Sparrow’s Song




Shall I be of the Sparrow or of the Blood Eagle?

The curve of a rose’s thorn mimics these lungs drawn
through to make two bright red wings for a small child,
a hopping hellion, hung high in the branches, left to rot.

If I am of the Sparrow, then I shall be as the Sparrow.

The Sparrow in the Evergreen, not the Eagle in the Ash.
Or the Rose in the Lozenge, rather than the Spiral in the Trumpet.
Or the Boar in the River, rather than the Skins in the Woods.
Never the Crow for its Honor, rather the Cardinal for its Hood.

These abominable wings, useless, such heavy sacs of blood.
I hate, I hate, I hate too much. How could I, fed on love,
betray a heart of hate? Watch me bow, watch me scrape.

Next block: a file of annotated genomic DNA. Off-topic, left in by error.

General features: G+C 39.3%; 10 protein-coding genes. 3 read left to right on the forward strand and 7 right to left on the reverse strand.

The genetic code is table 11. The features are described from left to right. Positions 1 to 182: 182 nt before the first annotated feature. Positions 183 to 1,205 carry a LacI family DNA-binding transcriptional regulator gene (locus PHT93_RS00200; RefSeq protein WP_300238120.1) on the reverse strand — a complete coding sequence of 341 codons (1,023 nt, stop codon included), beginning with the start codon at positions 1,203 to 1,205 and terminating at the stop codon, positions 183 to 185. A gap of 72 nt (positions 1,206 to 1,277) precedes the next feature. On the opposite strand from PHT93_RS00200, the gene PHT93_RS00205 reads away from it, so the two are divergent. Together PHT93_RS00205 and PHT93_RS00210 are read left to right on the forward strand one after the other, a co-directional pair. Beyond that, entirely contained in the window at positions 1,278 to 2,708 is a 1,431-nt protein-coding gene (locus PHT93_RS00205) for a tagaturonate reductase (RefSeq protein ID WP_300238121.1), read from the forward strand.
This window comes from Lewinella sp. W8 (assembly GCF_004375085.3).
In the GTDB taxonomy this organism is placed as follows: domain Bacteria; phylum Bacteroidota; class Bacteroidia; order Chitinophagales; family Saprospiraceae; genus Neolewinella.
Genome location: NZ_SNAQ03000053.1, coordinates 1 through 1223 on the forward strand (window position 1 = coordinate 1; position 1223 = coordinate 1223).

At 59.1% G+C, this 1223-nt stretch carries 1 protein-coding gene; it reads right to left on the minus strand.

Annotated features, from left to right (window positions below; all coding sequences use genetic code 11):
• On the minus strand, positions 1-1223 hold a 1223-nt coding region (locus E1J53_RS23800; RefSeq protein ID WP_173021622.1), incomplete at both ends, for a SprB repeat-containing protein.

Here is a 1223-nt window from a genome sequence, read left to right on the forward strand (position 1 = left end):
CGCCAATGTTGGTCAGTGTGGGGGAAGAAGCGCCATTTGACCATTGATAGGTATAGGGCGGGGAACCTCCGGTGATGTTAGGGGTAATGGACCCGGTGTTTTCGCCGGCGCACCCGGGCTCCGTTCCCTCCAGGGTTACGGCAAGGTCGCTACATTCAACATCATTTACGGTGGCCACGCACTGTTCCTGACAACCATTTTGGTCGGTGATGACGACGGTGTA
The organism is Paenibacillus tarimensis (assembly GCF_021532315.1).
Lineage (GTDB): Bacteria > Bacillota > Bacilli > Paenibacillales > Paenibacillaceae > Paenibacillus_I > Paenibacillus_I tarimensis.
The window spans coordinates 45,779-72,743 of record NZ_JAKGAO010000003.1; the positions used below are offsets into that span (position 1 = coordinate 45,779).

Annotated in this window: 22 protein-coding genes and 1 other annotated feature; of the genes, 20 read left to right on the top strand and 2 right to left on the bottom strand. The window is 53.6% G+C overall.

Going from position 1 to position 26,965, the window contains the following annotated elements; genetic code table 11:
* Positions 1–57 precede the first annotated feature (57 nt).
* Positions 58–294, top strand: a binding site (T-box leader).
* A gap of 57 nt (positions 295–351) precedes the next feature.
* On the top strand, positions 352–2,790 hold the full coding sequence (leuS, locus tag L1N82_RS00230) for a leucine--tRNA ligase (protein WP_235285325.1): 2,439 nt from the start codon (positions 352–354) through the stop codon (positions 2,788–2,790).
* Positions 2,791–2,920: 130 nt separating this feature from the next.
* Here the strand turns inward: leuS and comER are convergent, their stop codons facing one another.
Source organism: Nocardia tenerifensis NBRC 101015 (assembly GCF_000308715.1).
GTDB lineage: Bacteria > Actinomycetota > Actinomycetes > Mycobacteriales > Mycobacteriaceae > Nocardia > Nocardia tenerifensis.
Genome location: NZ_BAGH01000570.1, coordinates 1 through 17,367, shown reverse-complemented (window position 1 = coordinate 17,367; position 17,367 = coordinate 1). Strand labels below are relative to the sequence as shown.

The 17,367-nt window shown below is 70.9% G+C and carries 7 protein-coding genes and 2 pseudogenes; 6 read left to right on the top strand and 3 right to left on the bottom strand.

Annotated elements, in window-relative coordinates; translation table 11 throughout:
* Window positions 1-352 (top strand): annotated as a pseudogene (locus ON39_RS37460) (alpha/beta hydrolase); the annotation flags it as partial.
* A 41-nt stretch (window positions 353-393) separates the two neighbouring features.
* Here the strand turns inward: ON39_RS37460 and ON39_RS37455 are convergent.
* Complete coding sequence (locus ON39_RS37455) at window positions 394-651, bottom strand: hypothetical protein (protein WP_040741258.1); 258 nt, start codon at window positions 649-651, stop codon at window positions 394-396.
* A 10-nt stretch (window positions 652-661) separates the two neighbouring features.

Should I not be of the Sparrow? Low, unloved and wronged?

I am this way, not the other way: the world has made me
what I am and I have assumed the Eagle’s shape. I have not
always been of the Eagle. As the Sparrow I was of the shallow,
and the fern, the moss and the spore, the pebble and the worm.




Photograph of the poet, Regan Good. Color photograph of woman in a black top with a fabulous necklace.
Regan Good by Mia Isabella Photography

Regan Good attended Barnard College and the Iowa Writers’ Workshop where she was a Maytag Fellow. She has held multiple residencies at MacDowell, Yaddo, The Fine Arts Work Center, Ucross, VCCA, and Ragdale. She has published two books of poems, The Atlantic House (2011), and The Needle (2020). She teaches at the Pratt School of Architecture and Barnard College. She is currently a Contributing Editor at Interim, and lives in Brooklyn.

“Sparrow’s Song” was originally published in Chemistry (TLR, Spring 2018)